The overshot flake is possibly the most common fatal fluting failure. Any software used to model Folsom fluting must be able to replicate this flake. The software used during this research was able to model the overshot flake and it demonstrated that overshots could be created in both the energy-rich and poor modes. The software also provided an insight into the position of the bevel on the distal end of the preform. Moving the bevel bias toward the face being fluted reduces the chances of an overshot failure. The archaeological record suggests the Folsom people were aware of this and were positioning the bevel to reduce overshots. The distal tips in the Folsom collections around the country need to be examined for the position of the bevel in relation to the face being fluted to expand on the small sample presented in this paper.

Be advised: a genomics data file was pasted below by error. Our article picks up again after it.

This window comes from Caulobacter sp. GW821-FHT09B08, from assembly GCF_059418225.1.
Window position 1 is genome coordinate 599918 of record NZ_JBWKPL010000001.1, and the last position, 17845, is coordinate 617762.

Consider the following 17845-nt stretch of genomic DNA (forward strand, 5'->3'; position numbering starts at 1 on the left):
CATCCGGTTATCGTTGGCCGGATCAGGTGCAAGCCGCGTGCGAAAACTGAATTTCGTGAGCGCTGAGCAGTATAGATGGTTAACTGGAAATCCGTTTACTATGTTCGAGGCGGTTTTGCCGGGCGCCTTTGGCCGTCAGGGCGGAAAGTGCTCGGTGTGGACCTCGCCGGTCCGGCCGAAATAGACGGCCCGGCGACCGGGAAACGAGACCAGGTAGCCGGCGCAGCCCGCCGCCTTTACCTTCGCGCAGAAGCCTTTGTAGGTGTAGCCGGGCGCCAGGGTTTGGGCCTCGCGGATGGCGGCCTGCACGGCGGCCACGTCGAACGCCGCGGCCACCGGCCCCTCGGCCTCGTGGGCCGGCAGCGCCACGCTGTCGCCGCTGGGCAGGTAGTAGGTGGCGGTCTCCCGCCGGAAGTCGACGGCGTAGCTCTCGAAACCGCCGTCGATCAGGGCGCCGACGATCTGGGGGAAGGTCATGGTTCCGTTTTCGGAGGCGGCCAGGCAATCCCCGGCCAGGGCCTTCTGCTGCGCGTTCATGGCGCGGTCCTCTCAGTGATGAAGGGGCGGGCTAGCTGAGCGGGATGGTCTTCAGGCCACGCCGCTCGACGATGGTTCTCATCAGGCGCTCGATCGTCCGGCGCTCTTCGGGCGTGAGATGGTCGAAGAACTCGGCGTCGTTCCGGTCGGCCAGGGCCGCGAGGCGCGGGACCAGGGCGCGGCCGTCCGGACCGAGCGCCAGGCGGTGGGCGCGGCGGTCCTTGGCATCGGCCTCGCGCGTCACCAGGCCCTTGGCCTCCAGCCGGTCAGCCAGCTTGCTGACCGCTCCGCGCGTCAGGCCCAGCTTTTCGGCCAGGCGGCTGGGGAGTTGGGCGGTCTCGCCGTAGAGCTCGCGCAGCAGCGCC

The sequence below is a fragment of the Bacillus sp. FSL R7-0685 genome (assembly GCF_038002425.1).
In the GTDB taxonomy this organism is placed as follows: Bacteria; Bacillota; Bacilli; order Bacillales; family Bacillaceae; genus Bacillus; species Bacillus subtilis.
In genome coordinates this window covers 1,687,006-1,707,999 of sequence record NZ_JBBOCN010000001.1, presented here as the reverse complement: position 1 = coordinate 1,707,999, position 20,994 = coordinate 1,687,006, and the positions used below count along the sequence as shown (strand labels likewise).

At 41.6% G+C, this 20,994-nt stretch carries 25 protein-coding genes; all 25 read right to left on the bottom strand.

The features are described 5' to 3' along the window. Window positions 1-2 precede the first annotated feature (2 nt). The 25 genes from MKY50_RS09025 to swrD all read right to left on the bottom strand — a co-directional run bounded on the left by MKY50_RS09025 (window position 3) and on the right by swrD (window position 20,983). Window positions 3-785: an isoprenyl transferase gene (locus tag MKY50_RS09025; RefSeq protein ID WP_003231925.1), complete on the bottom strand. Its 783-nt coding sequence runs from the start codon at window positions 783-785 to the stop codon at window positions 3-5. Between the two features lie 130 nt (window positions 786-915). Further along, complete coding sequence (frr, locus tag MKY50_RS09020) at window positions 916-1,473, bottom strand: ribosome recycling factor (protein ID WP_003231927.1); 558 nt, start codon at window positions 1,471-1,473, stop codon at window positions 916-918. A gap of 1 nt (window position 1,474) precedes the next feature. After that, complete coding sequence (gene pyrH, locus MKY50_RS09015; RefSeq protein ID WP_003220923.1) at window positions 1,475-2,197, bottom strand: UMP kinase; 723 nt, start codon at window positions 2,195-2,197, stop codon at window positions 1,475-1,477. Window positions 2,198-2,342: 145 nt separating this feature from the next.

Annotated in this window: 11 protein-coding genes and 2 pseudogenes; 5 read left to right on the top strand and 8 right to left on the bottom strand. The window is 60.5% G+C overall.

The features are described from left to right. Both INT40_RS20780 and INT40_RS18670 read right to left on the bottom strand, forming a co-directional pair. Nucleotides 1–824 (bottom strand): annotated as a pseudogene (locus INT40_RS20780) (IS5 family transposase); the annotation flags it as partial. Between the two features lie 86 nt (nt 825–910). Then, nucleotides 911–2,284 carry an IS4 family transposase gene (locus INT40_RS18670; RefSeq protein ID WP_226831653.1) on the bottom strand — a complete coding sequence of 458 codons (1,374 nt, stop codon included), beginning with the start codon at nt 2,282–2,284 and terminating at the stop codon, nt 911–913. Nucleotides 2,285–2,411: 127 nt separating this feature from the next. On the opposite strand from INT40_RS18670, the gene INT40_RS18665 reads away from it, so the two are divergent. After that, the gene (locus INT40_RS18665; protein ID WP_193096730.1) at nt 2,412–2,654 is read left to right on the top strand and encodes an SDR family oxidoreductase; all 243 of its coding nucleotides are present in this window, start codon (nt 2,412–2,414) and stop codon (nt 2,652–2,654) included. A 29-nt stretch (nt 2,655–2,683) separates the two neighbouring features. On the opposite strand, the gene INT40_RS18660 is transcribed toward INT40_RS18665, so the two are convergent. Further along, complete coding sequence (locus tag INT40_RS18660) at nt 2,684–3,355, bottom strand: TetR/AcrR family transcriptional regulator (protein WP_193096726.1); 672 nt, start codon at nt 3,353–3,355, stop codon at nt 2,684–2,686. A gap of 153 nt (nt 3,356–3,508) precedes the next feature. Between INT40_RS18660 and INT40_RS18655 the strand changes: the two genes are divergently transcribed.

In conclusion, computer modeling of the mechanics of Folsom fluting with FEA software has been very successful. FEA is powerful tool. It has provided new insights into old observations about the archaeological record and fluting in general. As always happens, new insights raise new questions, such as "did different bands flute in different modes?" In a sense, new questions flow from new technology and old questions tend to stagnate with unchanging technology. Therefore, for archaeology to grow its science it needs to stay on the cutting edge of technology.

ACKNOWLEDGEMENTS

I want to thank Dr. Andrew Pelcin for his Ph.D. research and his eagerness to share it with me. He has been a colleague and constant advisor since the inception of this project. I want to thank Bob Patten for forcing me to investigate the small angles of blow, where I learned that channel flakes can be make in the energy-poor mode. Finally, I want to thank Phil LeTourneau for introducing me to the concept of the distal end beveling.